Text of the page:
What this affirms is that the majority of Irish people still have Dev in the their DNA. In a blind political taste test, they cannot choose the left, the liberals or those more nationalist than themselves.

Like kids with their faces pressed to the Christmas windows in Clery’s, they are naturally drawn to the small-business, small-minded, Galway tent set- the possibility that, whatever happens, they will be looked after. And screw everyone else.

And that is also why Fianna Fáil in their current form are finished.

Gallagher has shown that the people have not fallen out of love with their politics, but  with their party.

The brand of Fianna Fáil is now so toxic that, if they have any political common sense at all, it will never again be put before the people.

Enda Kenny’s crown as hide-and-seek champion of Ireland is under serious threat from everyone in Fianna Fáil- none of them have been seen or heard from since the campaign began, lest they infect their last man standing- Gallagher.

In 1989 another overblown Irish institution was in a similar situation.

A couple of years of hubris and spectacular arrogance were coming to close, and on New Year’s Eve the acolytes gathered in the Point Depot, as the O2 was then known.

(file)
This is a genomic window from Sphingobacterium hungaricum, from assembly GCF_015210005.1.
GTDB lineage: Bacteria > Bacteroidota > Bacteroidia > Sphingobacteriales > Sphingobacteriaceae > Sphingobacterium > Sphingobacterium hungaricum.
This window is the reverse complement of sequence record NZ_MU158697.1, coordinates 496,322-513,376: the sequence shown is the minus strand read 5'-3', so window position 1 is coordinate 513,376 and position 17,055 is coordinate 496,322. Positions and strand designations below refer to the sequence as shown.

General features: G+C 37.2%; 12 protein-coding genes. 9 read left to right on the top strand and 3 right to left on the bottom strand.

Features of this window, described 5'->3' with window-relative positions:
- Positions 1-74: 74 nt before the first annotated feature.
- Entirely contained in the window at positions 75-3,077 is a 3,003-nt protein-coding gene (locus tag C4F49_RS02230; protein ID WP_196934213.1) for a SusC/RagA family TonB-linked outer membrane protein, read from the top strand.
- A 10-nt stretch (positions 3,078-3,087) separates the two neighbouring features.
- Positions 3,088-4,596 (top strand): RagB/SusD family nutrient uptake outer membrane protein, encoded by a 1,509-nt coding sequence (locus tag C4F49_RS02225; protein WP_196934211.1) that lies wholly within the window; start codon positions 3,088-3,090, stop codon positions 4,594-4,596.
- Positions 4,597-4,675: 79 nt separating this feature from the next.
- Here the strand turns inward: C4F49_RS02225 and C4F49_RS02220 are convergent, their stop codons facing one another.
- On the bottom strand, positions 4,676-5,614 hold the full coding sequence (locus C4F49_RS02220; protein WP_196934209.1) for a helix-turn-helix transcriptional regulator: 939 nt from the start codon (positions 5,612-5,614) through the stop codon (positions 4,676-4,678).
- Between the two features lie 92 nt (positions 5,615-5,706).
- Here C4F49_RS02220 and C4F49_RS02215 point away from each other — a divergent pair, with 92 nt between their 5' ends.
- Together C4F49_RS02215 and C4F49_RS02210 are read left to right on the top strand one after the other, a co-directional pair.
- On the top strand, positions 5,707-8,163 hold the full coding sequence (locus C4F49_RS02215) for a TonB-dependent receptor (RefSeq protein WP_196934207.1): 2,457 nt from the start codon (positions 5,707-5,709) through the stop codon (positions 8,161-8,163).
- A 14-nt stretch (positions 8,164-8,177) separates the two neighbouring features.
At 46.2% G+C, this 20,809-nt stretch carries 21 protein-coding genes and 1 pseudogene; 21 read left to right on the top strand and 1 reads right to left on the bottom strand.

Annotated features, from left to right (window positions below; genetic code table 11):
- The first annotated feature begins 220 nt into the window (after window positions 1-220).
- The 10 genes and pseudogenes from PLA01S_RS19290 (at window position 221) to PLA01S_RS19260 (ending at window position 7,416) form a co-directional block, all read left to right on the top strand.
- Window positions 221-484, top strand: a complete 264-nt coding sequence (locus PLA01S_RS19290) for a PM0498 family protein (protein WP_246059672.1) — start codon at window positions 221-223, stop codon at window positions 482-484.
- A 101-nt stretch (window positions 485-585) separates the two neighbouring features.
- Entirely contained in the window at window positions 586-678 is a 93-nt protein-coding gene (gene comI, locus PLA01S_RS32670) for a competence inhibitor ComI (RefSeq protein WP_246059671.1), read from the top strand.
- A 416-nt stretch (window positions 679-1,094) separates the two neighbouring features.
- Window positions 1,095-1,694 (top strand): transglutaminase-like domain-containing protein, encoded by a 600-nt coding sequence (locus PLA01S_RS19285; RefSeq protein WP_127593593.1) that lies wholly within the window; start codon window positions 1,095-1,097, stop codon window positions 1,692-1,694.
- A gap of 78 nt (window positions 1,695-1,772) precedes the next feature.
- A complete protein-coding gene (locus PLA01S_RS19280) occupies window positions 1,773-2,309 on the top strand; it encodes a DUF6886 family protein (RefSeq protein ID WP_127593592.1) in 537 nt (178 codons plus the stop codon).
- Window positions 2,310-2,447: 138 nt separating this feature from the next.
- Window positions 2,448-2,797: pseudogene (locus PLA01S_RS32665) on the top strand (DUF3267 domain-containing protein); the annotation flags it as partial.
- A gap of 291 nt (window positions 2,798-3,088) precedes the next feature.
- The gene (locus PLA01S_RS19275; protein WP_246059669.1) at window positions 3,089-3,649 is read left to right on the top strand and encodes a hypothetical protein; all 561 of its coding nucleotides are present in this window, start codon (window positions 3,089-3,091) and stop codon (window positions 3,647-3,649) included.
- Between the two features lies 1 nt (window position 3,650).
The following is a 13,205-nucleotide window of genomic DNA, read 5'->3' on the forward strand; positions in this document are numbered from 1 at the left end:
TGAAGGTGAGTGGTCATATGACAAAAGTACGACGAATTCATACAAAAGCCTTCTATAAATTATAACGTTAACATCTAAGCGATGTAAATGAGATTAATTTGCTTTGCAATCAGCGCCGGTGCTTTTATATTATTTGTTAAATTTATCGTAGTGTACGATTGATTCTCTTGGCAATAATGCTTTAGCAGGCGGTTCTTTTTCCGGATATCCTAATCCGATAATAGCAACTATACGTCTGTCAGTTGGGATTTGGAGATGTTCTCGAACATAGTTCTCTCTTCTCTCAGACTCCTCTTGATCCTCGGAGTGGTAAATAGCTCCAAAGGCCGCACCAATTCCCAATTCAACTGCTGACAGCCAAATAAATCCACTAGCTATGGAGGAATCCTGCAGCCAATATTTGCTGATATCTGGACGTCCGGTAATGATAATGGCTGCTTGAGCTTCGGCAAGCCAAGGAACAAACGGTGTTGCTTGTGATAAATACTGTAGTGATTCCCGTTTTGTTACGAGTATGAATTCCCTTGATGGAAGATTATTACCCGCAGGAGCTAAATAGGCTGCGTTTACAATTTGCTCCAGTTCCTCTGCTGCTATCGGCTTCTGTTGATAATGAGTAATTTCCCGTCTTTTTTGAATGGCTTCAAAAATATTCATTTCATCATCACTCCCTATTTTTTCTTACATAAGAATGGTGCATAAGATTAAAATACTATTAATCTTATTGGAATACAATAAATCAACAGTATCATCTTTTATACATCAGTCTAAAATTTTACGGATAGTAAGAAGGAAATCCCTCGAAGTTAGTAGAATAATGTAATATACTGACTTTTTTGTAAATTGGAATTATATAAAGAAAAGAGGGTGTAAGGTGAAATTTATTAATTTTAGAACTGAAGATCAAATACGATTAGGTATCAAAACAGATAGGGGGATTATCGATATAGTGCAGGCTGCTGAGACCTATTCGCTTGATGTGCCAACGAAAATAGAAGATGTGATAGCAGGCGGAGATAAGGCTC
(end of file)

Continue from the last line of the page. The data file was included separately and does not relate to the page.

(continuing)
The leader of the gang closed the show with a promise to go and “dream it all up again”.

U2 transformed themselves and came back bigger than ever.

Fianna Fáil in their current form will never achieve that, but that is what is needed.

U2 kept the name and changed what they stood for. Fianna Fáil will do the opposite, keeping the same tired, discredited policies and practices, but ditching their name and with it, their recent past.

And why wouldn’t they?

It worked for Seán Gallagher.

Only one poll matters now

Who are you calling a Red C...?

There are two polls left in this presidential campaign. One (already leaked) doesn’t matter.

The other matters a lot.

Already the good folk at are mulling the numbers from the last Red C poll and what they mean; by rights, they should mean nothing. But they do.

Apart from the die-hard hard right (Mitchell) and the utterly bonkers (Dana), there aren’t too many who will want to back a loser at this stage, and many voters will spend tomorrow choosing which of the winners to back.

Add the transfers of Mitchell and Dana, plus those of Mary Davis, to Gallagher’s considerable lead and he is likely to win.

Much as Norris loved not wisely but too well, the left has suffered from having three strong candidates in the field.

How Michael D must now regret playing his cards so close to his chest and not building on his lead before Gallagher got to work.